As the name suggests, heat recovery involves recovering existing heat to recycle heat. This aspect of ventilation can either work with indoor or outdoor air. In this case, the cold and heat will be recovered from the air as well as other components inside a warehouse. For instance, you can capture the heat produced by machinery and use it to supplement heat from the heating system in the ware. As a result, your HVAC system will do less work, thus lowering your energy bills.

Heat recovery in warehouses can be done using ERVs (Energy Recovery Ventilators). An Energy Recovery Ventilator regulates the air in the warehouse or conditions outside air before it enters the warehouse.

  1. Insulation

Containing cold or heat in warehouses is mostly compromised by leaks. Insulation will effectively seal off leaks while improving temperature control. On the downside, this can be a bit difficult due to the size and number of open spaces including doors and windows in the warehouse.

To fix this problem, all functional openings in the warehouse should be lined with high-grade seals. In addition, windows should be replaced with double-pane glazing, while doors should have vinyl strips. On top of that, HVAC experts recommend replacing doors with fast-mechanism doors that open and close quickly to reduce the amount of heat or cold lost to the outside.

Incorporating smart Technology in HVAC design for warehouses

Modern HVAC systems for warehouses are more efficient and cost-effective due to new emerging technologies. Smart technology can be used in mechanical design for warehouses in various ways such as;

  • Cool roofing

The roof is one of the main components that make it difficult to condition a warehouse. Plus, it’s a major conductor of heat and cold since it’s a trap for hot air. For instance, the roof absorbs heat in the hot months, thus undermining the efforts to cool the indoor spaces and leading to unnecessary energy wastage.

Luckily, you can avoid this issue by using a cool roof system as it’s designed to keep the heat out. A cool roof system doesn’t absorb too much heat from the sun since it’s made with poor heat conductors and has a high solar reflectance. In addition, it radiates excess heat into the outdoors.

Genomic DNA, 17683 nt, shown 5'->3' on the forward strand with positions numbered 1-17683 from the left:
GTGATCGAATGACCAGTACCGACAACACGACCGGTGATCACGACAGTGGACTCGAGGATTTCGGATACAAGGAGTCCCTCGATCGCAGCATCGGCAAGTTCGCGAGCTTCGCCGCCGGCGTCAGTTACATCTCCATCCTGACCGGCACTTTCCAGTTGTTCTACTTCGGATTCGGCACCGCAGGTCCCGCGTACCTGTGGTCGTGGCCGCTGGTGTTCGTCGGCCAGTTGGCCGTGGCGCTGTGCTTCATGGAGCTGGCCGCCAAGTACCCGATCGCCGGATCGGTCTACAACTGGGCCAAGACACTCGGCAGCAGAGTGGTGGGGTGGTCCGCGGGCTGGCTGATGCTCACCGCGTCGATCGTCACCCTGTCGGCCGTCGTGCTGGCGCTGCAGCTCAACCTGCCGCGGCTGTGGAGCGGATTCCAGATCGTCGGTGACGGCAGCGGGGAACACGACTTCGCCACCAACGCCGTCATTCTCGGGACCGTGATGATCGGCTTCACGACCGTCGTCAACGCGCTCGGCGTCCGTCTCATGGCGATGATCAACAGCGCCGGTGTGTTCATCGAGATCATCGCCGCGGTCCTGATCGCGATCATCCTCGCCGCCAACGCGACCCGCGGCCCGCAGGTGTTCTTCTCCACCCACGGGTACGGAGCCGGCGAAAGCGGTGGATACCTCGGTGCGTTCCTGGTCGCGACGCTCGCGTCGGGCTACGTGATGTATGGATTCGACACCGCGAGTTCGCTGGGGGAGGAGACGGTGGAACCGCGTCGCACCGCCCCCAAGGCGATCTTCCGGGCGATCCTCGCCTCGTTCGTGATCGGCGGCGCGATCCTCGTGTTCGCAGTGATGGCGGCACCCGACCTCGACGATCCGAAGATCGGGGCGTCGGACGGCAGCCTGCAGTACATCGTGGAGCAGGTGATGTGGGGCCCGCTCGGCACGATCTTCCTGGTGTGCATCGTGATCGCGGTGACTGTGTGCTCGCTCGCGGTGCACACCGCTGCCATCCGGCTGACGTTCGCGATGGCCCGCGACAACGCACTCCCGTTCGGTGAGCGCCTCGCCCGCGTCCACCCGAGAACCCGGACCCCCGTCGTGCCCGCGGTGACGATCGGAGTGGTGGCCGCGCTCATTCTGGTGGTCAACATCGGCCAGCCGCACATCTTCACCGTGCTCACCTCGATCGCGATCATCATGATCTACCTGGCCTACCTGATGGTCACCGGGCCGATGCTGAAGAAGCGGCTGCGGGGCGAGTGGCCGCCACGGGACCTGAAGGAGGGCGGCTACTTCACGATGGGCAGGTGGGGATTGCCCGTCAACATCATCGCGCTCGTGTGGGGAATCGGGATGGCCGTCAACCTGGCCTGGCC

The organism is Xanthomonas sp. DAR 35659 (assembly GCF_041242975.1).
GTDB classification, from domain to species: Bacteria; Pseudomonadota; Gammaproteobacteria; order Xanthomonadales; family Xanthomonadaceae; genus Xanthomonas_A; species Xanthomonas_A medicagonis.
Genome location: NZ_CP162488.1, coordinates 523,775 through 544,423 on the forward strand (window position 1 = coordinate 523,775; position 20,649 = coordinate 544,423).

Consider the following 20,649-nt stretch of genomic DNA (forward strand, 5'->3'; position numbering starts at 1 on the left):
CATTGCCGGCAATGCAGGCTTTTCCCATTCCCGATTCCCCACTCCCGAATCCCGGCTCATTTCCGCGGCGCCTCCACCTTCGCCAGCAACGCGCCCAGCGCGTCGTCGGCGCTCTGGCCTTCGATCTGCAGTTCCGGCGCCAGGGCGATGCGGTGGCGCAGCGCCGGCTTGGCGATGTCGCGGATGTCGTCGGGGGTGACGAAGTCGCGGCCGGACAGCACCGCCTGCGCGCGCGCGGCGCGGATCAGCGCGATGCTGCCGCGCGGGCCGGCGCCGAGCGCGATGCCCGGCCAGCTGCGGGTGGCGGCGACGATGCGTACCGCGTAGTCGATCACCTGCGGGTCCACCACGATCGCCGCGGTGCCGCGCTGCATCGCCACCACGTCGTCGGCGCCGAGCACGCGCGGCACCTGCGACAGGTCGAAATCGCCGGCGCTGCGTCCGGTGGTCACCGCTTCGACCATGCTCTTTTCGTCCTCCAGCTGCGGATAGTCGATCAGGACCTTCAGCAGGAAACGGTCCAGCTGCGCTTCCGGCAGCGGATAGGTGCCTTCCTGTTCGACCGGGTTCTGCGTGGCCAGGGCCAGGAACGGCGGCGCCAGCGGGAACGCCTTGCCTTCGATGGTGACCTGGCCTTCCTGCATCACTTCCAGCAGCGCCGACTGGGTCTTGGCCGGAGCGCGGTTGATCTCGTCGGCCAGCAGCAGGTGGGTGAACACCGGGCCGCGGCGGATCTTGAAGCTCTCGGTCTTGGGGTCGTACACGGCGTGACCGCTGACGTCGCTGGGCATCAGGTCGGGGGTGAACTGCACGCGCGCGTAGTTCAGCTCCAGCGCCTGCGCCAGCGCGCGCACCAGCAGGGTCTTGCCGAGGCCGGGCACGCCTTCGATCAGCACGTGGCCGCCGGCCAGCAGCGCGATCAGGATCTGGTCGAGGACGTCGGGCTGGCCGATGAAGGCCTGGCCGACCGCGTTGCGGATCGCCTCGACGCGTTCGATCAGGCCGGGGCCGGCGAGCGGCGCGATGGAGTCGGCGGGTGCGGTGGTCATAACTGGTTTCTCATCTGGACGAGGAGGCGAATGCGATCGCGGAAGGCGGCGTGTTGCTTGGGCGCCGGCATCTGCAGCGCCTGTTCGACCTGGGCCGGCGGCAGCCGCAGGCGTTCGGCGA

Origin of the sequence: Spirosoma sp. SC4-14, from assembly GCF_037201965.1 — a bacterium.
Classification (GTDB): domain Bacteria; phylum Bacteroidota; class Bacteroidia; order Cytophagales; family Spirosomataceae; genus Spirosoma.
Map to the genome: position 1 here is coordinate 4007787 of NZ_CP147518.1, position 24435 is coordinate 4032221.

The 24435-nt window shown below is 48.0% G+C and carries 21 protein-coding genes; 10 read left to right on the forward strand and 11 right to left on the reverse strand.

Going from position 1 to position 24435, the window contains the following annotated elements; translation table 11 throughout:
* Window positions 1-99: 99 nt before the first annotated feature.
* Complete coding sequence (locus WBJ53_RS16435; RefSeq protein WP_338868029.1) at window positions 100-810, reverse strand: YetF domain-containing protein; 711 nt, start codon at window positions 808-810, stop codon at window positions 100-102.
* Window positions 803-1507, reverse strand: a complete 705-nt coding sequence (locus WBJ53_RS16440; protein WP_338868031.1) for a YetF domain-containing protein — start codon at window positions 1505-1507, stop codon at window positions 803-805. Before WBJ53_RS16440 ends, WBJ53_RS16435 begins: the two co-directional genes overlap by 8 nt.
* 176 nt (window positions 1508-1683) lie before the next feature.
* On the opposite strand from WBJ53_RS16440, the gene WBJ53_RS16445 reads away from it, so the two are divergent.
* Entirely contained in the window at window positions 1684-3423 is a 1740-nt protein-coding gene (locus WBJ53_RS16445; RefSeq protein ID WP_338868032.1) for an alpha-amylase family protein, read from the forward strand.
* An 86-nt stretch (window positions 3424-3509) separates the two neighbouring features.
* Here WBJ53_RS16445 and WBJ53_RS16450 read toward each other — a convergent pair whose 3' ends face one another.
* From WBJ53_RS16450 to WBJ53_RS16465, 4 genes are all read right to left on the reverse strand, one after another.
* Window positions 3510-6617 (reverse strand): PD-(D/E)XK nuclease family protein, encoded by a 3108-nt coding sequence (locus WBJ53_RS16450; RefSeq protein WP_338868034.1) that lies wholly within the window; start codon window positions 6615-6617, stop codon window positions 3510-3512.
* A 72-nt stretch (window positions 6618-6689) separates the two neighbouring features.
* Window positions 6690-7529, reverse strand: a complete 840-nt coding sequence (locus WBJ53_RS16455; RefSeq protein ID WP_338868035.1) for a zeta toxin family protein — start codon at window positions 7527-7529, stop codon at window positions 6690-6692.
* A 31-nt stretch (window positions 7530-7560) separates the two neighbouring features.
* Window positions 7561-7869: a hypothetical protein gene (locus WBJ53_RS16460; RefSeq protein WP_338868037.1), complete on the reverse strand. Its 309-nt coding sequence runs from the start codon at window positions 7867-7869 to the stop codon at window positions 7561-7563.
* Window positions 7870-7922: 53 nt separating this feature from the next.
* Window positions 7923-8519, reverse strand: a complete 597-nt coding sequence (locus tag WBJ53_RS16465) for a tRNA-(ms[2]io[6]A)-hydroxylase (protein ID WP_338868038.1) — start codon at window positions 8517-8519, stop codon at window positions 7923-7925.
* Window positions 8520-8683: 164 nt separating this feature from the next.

• Transpired solar walls

Solar energy is the best alternative clean energy since it’s eco-friendly and conveniently cheap for warehouses with high utility bills. For this reason, most modern, heavy-duty houses are being constructed with transpired solar walls.

A transpired solar wall is a heavy-duty, perforated solar collector wall, which allows it to absorb and store heat from solar rays. At the same time, cold air from outside passes through the perforated wall and is heated as it enters the warehouse’s ventilation system.

The only issue with these walls is that they’re costly to install. Other than that, they’ll significantly reduce your energy bills over time.

  • Sensors & smart thermostats

As mentioned earlier, you don’t have to air condition the entire warehouse since you’ll need a lot of heaters, yet most of the heat will go to waste. Instead, you should direct the heating units to areas that are mostly used by employees. Even better, you can install a smart sensor in those areas to monitor employees’ movements. When used together with smart thermostats, the sensor will send signals to the HVAC systems about which areas to cool or heat and when to do so.

Final Word

Although cooling and heating a warehouse can be a difficult task, it’s necessary for your inventory and employees’ productivity and welfare. Thankfully, proper HVAC systems will help you maintain proper temperature control in your warehouse. In addition, the above HVAC design tips will significantly reduce energy bills and improve air conditioning efficiency in your warehousing facility!

Leave a Comment

Related Blogs